Cone-rod dystrophy is considered a rare inherited eye disorder that affects the retina and causes vision loss. The retina captures, or “sees”, images and converts them into electronic signals that are sent to the brain for translation and identification. The cells in the retina that are sensitive to light are called cones and rods. Cone-rod dystrophy causes the cones and rods in the retina to deteriorate, inhibiting the retinas ability to work properly. Unfortunately, most people with the disorder are legally blind by the time they are middle aged adults.
Scientists say there are more than 30 types of genetic mutations in several different genes that may cause the disorder. It is a progressive disease and there is no cure, however there may be ways to slow its progression.
Symptoms appear at young ages
The symptoms of cone-rod dystrophy usually begin to appear in childhood. The first signs are usually a decrease in visual acuity, or sharpness of vision, and an abnormal sensitivity to light. As cone-rod dystrophy progresses, it can cause loss of color perception, loss of peripheral vision and blind spots in the central field of vision. Here is a list of the symptoms and the frequency with which they occur, according to the National Center for Advancing Translational Sciences
80 to 99 percent of people have:
- Abnormal retinal pigmentation; causing changes in the color of the retina
- Night blindness; the inability to see well at night, or in poor light
- Extreme sensitivity to light; exposure to bright light causes discomfort or pain in the eyes
30 to 70 percent of people have:
- Abnormal color vision; the inability to see the difference between colors
5 to 29 percent of people have:
- Visual impairment; defined as significant limitation of vision
Treatments for cone-rod dystrophy
Currently there are no treatments for cone-rod dystrophy. Scientists are conducting research on the disorder and they believe that in the future, gene therapy, stem cell therapy, and retinal implants may potentially be treatments. The Foundation Fighting Blindness, of which we are a board member, raises funds that drive the research to find cures, treatments, and preventions for the spectrum of inherited retinal diseases that lead to blindness, including cone-rod dystrophy. We hope that working together we can find a cure.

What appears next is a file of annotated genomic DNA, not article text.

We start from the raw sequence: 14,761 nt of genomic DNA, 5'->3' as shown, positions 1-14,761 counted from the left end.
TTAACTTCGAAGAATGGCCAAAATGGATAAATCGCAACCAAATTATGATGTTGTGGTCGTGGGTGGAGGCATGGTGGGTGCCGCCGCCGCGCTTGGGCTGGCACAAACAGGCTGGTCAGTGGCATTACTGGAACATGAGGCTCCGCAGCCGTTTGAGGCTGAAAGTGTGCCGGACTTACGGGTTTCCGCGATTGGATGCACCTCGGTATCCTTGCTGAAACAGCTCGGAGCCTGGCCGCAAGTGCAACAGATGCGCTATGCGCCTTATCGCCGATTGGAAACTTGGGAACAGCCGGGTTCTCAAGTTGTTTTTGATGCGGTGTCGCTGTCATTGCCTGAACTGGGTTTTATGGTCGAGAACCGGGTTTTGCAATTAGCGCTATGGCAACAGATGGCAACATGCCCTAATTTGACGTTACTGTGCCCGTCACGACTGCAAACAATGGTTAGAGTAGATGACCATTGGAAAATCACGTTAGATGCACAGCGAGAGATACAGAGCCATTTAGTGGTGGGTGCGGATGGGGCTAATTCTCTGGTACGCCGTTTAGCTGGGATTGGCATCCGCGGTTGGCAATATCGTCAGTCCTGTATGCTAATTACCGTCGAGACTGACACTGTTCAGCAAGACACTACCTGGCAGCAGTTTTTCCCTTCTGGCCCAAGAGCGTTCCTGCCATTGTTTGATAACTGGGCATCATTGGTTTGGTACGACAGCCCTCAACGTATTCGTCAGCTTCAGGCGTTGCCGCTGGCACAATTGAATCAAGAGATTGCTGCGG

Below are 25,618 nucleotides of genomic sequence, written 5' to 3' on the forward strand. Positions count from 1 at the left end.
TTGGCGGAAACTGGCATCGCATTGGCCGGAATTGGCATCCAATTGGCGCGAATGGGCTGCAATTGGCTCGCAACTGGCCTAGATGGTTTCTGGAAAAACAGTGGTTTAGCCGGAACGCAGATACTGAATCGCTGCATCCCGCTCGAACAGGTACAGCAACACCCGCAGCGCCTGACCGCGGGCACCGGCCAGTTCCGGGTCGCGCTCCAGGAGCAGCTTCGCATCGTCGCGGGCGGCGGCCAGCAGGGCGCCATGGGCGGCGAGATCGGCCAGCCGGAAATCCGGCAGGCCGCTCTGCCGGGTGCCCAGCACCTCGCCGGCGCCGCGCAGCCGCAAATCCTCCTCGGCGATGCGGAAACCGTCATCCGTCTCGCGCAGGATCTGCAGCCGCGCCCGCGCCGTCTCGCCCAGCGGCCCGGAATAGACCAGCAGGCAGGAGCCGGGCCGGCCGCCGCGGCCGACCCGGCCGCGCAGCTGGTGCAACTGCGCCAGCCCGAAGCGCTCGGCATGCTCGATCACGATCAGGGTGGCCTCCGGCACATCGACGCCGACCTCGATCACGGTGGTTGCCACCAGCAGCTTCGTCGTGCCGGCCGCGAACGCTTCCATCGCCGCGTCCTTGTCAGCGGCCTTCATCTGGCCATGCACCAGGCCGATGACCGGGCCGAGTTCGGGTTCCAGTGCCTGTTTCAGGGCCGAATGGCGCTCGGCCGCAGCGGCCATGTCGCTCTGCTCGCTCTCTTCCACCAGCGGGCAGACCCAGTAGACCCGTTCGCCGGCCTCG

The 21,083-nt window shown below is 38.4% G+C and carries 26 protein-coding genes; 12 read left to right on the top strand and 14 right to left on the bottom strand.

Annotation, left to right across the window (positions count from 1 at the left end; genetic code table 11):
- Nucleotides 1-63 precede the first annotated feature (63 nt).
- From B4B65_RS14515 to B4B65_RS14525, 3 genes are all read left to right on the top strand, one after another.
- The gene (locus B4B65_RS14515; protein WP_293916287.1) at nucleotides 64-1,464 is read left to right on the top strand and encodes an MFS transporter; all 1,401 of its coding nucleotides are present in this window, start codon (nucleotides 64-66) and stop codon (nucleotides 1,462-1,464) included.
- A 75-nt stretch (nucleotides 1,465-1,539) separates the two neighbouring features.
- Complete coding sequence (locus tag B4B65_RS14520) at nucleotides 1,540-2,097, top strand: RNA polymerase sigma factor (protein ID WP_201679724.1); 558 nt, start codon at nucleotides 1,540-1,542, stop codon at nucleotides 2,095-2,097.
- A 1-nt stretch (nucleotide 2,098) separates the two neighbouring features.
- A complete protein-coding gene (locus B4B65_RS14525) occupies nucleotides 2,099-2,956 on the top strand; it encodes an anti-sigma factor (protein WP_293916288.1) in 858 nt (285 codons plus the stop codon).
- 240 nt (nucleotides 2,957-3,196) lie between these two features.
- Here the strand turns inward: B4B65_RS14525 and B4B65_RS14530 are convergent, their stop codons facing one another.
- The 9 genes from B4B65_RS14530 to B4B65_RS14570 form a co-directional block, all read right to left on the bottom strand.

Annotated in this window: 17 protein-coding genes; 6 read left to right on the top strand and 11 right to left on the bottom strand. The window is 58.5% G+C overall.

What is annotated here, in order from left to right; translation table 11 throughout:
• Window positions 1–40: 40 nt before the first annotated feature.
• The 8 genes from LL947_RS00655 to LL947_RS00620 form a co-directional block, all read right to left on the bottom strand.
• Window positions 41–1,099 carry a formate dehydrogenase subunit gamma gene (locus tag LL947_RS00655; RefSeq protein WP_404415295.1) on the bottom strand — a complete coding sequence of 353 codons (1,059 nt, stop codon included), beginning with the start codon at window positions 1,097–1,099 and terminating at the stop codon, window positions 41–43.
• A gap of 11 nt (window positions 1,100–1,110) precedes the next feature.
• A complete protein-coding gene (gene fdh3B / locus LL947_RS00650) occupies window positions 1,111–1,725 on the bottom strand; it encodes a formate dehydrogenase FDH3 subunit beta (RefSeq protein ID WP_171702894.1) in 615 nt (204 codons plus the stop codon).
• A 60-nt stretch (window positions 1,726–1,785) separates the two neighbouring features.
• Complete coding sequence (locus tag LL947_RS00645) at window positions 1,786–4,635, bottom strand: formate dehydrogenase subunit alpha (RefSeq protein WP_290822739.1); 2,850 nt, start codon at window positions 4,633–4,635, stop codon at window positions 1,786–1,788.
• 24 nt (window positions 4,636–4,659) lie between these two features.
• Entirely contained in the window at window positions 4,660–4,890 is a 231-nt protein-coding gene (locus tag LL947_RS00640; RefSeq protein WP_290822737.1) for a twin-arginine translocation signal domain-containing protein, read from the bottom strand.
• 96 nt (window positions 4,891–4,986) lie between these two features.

Until that time, it is believed that restricting exposure to bright light may help to slow the progression of the disease. In addition, low vision devices, like the ones we provide our patients, can also help to enhance remaining vision. There are many advanced, wearable technologies designed specifically to enhance low vision caused by retinal disorders and diseases. They include:
IrisVision: The software magnifies the central field of vision, the area that often deteriorates from retinal eye disease, using a 16 MP camera. The screen displays 10X more pixels per inch than an HD TV and provides a 70° field of view, the widest on the market today. Adjustable settings include contrast, ambient levels, interpupilar distance and more. Each device can be customized by the wearer to adjust magnification and field of vision.
Telescopic eyeglasses: These are miniature binoculars that are inserted into an individual’s eyeglasses. The person’s eyeglasses prescription as well as the highest quality optics are used together in the system for maximum clarity. Telescopic spectacles can be for one eye (monocular) or two eyes (binocular).
Microscopic eyeglasses: This is a double lens system that combine the patient’s eyeglass prescription with the amount of magnification needed. The amount of magnification depends upon the level of remaining vision and the size of the object to be seen.
We believe that low vision can be enhanced. We believe that people should not be told that nothing more can be done to enhance their vision. Every day we provide people with advanced technology that enhances their low vision and expands their lived environment. If you or a loved one lives with low vision, call us. Let’s discuss how we can help you.